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Flash Fiction Friday 12th June

By 3rd June 2020 June 19th, 2020 No Comments

How to Participate

Create a piece of flash fiction using You don’t know what nights are like? © Mitra Tabrizian as the prompt.

  • Maximum 250 words, excluding the title
  • One challenge: You must use the sentence “You don’t know what nights are like”.
  • You are welcome to share up to five pieces
  • Submit as an attachment to an email to hello@hundredheroines.org
  • (Optional) include your social media handles and/or link to your website
  • Deadline – 18:00 (BST) Tuesday 16th June 2020
  • A selection will be published on our website over the next few weeks

Mitra’s Inspiration 

This was originally a billboard project commissioned by the ‘Art on the Underground’ (initially as a response to the launch of the night trains). It focuses on night – time workers, with 70% migrants ,with a number of interviews made with those who work between 8 to 12 hour night shifts, to get a sense of their experience of working at night and the impact on their lives,hence the title ‘You don’t know what nights are like?’

The billboards (two images and one text/interviews) were displayed at huge scale at Southwark station on billboards for two years (2016-2018). The project stands in for a wider community of night-time workers living on the edge. The billboards being displayed in the city center, was an attempt to bring the margin to the center – to indicate the significance of the people whose work is essential to the city’s exitance – and now more than ever, considering the coronavirus crisis! They risk their lives running the infrastructure of the city in these dangerous times and still remain invisible! Whereas there are some appreciations of the nurses, doctors and frontline workers, the contributions of night- time workers seem unacknowledged/forgotten.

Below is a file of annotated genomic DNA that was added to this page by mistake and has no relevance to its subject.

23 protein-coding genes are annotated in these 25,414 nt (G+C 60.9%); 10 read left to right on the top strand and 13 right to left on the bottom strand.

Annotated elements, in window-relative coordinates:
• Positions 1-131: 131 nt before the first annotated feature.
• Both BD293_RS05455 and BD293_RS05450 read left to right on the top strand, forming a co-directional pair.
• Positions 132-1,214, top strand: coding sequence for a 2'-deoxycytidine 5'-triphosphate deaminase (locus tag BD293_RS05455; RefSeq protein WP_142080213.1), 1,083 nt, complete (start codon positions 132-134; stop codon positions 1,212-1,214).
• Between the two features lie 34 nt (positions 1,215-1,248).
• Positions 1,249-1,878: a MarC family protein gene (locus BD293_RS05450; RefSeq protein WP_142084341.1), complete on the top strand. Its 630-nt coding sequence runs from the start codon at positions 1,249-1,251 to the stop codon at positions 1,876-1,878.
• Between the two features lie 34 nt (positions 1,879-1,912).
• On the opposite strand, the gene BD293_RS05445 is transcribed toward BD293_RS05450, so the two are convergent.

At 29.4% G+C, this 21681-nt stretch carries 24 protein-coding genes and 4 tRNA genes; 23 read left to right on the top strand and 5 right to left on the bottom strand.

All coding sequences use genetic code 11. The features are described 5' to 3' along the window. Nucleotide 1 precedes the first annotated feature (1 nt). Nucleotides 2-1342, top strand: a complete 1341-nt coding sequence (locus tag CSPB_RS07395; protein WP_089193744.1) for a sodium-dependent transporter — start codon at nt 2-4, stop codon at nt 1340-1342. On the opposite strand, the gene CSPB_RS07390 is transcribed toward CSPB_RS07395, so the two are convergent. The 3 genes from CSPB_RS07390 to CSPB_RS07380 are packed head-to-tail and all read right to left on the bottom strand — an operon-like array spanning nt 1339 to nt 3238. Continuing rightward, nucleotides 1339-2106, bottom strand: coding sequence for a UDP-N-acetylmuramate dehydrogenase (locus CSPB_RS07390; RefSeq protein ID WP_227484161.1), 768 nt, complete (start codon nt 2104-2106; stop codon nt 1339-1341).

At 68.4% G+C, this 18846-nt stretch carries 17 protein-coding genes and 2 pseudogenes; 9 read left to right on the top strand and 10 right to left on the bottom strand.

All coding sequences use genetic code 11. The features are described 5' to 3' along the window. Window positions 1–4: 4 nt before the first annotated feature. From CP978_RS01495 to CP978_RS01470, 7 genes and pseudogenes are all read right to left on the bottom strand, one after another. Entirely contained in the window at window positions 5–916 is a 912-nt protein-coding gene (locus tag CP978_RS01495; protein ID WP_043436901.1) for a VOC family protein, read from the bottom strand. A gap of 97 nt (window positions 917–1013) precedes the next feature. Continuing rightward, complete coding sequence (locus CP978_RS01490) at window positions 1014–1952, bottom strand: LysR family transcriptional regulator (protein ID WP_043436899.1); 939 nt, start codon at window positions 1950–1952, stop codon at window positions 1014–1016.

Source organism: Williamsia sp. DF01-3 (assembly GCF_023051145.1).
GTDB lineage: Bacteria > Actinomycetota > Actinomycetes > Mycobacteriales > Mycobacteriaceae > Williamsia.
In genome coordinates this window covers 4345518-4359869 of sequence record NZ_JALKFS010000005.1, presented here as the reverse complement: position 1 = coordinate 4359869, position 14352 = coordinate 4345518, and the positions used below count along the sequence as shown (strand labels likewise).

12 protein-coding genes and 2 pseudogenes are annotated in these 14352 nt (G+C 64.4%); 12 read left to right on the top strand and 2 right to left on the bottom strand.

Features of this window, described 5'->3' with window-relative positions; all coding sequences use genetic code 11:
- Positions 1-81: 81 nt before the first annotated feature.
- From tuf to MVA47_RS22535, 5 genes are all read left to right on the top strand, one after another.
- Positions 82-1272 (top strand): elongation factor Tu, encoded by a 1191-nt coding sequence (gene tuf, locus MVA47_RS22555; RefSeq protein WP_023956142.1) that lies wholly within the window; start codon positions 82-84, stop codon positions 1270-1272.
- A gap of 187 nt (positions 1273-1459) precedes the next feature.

The Slovenian philosopher, Slavoj Žižek describes ‘the virus as “a dark shadow” that will continue to haunt us…’ – and claims that the pandemic has already resulted in “some kind of ethical progress”; from delivering an elderly neighbour’s groceries, to what he calls ‘the moral task’, currently conducted by the state ‘to alleviate suffering not to economise’. Zizek is hoping for a more balanced social division to emerge out of this crisis. If so, lets hope we value more the input of the ‘invisible others’, and the immigrants whose contributions to economy has been invaluable!

Small Print

  • By entering your work, you agree that it can be published on our website and used to promote the Cabinet of Remedies initiative.
  • You will be credited as the author of the work on our website.
  • You retain the copyright over your work at all times.
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